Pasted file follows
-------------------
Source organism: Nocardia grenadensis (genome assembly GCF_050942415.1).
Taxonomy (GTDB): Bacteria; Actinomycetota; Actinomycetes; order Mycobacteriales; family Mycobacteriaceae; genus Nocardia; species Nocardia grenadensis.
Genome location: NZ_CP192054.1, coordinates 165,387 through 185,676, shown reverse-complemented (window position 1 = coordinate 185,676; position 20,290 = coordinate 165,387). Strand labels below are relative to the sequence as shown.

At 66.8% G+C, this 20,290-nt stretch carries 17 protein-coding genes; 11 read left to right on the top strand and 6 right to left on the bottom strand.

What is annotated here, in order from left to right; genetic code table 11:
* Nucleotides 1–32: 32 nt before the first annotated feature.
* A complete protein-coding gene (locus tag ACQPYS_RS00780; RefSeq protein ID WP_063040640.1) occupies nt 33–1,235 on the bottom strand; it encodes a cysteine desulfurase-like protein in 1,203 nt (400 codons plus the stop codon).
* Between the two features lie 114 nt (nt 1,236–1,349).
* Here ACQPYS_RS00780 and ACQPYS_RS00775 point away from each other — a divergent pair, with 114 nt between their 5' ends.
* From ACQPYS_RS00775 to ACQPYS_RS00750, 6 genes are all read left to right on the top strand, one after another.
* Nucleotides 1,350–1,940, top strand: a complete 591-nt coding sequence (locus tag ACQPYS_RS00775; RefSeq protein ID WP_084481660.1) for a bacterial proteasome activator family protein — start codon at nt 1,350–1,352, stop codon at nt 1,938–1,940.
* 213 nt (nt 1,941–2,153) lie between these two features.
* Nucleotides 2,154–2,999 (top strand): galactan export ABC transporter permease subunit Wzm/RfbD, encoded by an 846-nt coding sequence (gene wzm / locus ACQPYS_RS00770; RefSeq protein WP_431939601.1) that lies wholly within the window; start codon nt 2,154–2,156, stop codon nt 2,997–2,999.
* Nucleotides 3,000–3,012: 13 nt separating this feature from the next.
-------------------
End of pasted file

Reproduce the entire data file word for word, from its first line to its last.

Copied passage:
Source organism: Nocardia grenadensis (genome assembly GCF_050942415.1).
Taxonomy (GTDB): Bacteria; Actinomycetota; Actinomycetes; order Mycobacteriales; family Mycobacteriaceae; genus Nocardia; species Nocardia grenadensis.
Genome location: NZ_CP192054.1, coordinates 165,387 through 185,676, shown reverse-complemented (window position 1 = coordinate 185,676; position 20,290 = coordinate 165,387). Strand labels below are relative to the sequence as shown.

At 66.8% G+C, this 20,290-nt stretch carries 17 protein-coding genes; 11 read left to right on the top strand and 6 right to left on the bottom strand.

What is annotated here, in order from left to right; genetic code table 11:
* Nucleotides 1–32: 32 nt before the first annotated feature.
* A complete protein-coding gene (locus tag ACQPYS_RS00780; RefSeq protein ID WP_063040640.1) occupies nt 33–1,235 on the bottom strand; it encodes a cysteine desulfurase-like protein in 1,203 nt (400 codons plus the stop codon).
* Between the two features lie 114 nt (nt 1,236–1,349).
* Here ACQPYS_RS00780 and ACQPYS_RS00775 point away from each other — a divergent pair, with 114 nt between their 5' ends.
* From ACQPYS_RS00775 to ACQPYS_RS00750, 6 genes are all read left to right on the top strand, one after another.
* Nucleotides 1,350–1,940, top strand: a complete 591-nt coding sequence (locus tag ACQPYS_RS00775; RefSeq protein ID WP_084481660.1) for a bacterial proteasome activator family protein — start codon at nt 1,350–1,352, stop codon at nt 1,938–1,940.
* 213 nt (nt 1,941–2,153) lie between these two features.
* Nucleotides 2,154–2,999 (top strand): galactan export ABC transporter permease subunit Wzm/RfbD, encoded by an 846-nt coding sequence (gene wzm / locus ACQPYS_RS00770; RefSeq protein WP_431939601.1) that lies wholly within the window; start codon nt 2,154–2,156, stop codon nt 2,997–2,999.
* Nucleotides 3,000–3,012: 13 nt separating this feature from the next.